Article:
Tax Opinion Letters
Sean R. Kennedy
In recent years, the IRS has cracked down on the
protections of a tax opinion letter. Prior to 2004, a tax opinion
letter taking a tax position could protect taxpayers from significant
penalties based on their reliance of that opinion letter. This led
to tax practitioners taking aggressive tax position even when the facts
and legal precedent didn’t support their findings. Many taxpayers
who implemented abusive tax shelters were not penalized for their
evasive activity. This all came to an end in 2004 & 2005 when the
IRS amended Circular 230.
The Circular 230 amendments defined the standards
that tax professionals must abide by when providing written tax advice.
It further defined the content of a tax opinion letter which reviewed
transactions, plans, or arrangements where the significant or principal
purpose was to avoid or evade taxes. If tax opinions do not meet
the standards of Circular 230, taxpayers will still be subject to hefty
IRS penalties if the IRS determines a deficiency exists.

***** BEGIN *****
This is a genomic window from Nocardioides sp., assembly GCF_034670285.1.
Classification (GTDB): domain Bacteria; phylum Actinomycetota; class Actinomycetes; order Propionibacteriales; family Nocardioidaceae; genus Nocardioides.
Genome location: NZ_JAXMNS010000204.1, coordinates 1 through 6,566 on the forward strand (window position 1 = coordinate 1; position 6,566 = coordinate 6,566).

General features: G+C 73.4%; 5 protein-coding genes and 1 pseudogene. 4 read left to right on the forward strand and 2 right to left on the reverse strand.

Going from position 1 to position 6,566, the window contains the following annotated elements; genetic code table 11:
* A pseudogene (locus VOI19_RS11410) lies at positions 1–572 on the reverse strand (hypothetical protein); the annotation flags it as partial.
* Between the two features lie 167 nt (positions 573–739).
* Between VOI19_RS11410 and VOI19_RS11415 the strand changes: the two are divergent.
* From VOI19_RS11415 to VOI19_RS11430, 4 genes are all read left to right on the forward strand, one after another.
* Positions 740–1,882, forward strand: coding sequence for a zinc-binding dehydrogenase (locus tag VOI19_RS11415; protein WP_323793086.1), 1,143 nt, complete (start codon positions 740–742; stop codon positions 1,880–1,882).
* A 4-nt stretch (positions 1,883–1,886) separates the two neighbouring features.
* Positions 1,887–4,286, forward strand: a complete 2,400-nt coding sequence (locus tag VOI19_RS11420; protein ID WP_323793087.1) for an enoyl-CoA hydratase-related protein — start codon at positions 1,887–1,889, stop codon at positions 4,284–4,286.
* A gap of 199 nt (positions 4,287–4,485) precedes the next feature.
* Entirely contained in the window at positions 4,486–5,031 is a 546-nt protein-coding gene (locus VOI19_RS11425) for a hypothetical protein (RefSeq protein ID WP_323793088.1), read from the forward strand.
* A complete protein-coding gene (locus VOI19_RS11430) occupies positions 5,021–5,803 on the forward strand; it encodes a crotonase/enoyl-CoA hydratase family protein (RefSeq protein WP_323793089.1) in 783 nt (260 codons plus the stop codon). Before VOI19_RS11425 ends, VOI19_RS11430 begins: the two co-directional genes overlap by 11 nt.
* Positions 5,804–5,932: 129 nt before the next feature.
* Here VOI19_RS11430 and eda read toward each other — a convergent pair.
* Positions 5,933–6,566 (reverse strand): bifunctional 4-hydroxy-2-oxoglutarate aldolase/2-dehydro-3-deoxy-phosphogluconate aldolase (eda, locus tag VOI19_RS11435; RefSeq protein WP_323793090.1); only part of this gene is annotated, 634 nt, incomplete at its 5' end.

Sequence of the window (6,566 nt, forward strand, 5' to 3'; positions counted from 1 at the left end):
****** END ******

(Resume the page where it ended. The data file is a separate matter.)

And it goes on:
A good tax opinion letter will contain an extensive
review of the relevant facts and technical tax issues.
Furthermore, substantial legal authority and analysis must be discussed
in the opinion. Tax opinion letters must view the transaction from
all perspectives and come to a well-reasoned conclusion. Generally, if
the letter meets the threshold of more-likely-than-not, it can be used
to protect a taxpayer from any future penalty liabilities.
A recent Tax Court decision, Canal Corp. v.
Comm’r, 135 T.C. No. 9 (2010), affirmed the ongoing importance in
taxpayers hiring independent, disinterested tax professionals to write
tax opinions. That court held that a well-reasoned tax opinion can
nonetheless result in penalties if the tax advisor had been closely
involved in the structuring of the transaction the tax opinion
scrutinized. This conflict of interest results in an expensive
penalty that could be avoided by hiring an independent tax professional.
While IRS penalty protection seems to be a legitimate
reason to hire an attorney to write a tax opinion, an opinion letter has
other value as well. Penalty protection is merely a safety net of
a thorough tax opinion. The overriding goal of a tax opinion
letter really is to have the tax position upheld.
Business transactions can be structured in a
multitude of ways with a myriad of tax consequences. Contacting an
experienced tax professional early in the process of business
transactions, allows a trained professional to provide input to assure
that any favorable tax impact is upheld. A tax opinion provides
taxpayers an opportunity to minimize their tax exposure with the added
protection from penalty assessments.
If you think you may benefit from a thorough tax
opinion letter, please contact
Sean R. Kennedy.